The famous mythological tale of Devi Durga vs the tormentor Mahishasur goes something like this. There was once a vicious young demon named Mahishasur who wanted nothing more than to become immortal, and be the supreme power across earth and heaven. He prayed relentlessly to the Gods, and seeing his dedication, Lord Bramha appeared and granted him one wish. The cunning demon Mahishasur asked that he be made the most powerful creature on the planet, rendering him invincible by any man or God! Bramha unsuspectingly granted him his wish. Shortly after, Mahishasur gained immense strength and power, and began to misuse his superiority by wreaking havoc across earth. He even dislodged most Gods from their heavenly abodes, leaving them to scurrying to Bramha for help.
An urgent meeting between Bramha, Vishnu and Mahesh saw them create Goddess Durga in order to take on and vanquish Mahishasur. Many Gods came together and bestowed a slew of powers and weapons upon Durga. Shiva gave her a Trishul, the God of the Himalayas gave her a Lion to ride on, and so forth. Durga became like a one-person army, endowed with multiple special skills, making her the only match for Mahishasur. Armed with all these powers, Durga descended from the heavens, and after a long and arduous ten-day battle, beheaded Mahishasur, restoring peace and order.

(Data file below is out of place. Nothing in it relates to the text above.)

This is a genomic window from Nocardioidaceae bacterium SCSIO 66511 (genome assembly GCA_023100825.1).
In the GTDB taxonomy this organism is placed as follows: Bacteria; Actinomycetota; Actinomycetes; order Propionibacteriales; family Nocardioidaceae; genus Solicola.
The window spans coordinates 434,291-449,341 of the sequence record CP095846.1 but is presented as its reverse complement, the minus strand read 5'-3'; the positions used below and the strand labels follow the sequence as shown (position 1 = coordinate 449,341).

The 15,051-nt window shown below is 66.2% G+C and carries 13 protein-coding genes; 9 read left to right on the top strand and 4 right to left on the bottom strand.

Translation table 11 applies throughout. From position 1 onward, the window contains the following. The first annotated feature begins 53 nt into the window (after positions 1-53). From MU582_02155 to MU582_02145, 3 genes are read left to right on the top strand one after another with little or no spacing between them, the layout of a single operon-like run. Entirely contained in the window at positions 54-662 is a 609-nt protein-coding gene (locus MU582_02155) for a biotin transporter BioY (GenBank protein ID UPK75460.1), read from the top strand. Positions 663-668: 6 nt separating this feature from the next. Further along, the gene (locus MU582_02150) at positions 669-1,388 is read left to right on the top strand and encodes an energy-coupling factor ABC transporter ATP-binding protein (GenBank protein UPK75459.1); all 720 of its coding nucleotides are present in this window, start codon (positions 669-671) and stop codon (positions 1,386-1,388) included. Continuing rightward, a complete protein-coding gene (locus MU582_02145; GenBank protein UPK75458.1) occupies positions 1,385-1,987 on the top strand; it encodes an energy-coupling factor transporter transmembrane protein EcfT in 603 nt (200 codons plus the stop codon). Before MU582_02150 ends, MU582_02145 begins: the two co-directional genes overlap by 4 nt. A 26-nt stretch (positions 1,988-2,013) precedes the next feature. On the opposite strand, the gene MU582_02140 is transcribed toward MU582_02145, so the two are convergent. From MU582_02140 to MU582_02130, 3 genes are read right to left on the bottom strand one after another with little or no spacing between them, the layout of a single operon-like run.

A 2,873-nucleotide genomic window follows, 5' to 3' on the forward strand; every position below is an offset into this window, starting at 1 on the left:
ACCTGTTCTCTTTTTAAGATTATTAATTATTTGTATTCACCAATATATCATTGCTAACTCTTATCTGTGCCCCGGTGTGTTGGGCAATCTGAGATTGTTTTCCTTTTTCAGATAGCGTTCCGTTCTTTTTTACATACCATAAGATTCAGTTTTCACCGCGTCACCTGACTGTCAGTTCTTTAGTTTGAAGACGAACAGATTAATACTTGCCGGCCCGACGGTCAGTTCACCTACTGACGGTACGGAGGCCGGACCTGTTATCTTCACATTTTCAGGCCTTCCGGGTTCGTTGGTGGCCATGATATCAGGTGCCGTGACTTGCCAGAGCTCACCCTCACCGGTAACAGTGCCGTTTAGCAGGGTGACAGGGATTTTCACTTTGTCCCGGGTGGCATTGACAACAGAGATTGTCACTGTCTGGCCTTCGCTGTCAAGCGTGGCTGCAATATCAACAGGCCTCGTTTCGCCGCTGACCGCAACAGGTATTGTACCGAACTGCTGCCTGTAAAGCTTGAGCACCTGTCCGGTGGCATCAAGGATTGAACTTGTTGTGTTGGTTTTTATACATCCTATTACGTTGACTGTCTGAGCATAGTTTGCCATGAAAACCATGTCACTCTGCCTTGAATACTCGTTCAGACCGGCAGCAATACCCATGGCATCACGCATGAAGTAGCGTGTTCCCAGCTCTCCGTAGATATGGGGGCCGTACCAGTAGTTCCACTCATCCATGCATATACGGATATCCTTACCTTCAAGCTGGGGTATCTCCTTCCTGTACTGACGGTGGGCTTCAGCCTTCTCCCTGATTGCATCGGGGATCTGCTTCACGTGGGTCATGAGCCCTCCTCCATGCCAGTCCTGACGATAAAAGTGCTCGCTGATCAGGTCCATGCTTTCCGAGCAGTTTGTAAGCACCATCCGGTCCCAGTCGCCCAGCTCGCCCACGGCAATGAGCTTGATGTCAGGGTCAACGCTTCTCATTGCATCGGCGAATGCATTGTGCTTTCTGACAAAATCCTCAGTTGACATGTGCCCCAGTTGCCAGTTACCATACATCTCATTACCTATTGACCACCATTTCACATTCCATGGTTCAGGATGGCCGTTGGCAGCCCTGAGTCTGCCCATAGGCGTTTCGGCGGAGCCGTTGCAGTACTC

The power of transformation
It is well known that Goddess Durga transformed herself into many different avataars depending on the need and situation she was presented with. Women mirror this trait in everyday life, smoothly transitioning from wife, to mother, employee to sister. This dexterity ought to be treasured, celebrated and appreciated much more than it perhaps is.
Durga also displays and demonstrates that she was strong of mind and body. She was not just a woman who was a great physical warrior but also an individual who had tremendous psychological resolve. This again is an enviable quality that is present in all women, something that ought to be applauded and amplified, and lessons learned therefrom.
Durga always stayed steadfast of purpose. She too had fears but she did not cower, choosing instead to face them, head on. She tamed a wild lion too! Herein is another great lesson for young women and girls across the country – to not let fear determine their actions, rather push them to confront and triumph.
Durga is one of the best examples of a single entity embodying ferocity as well as compassion. Equal parts destroyer and creator, Durga’s life and story provide invaluable learnings for women of all ages, that within them resides the ability to be protector and care-giver.
Courtesy: The Times of India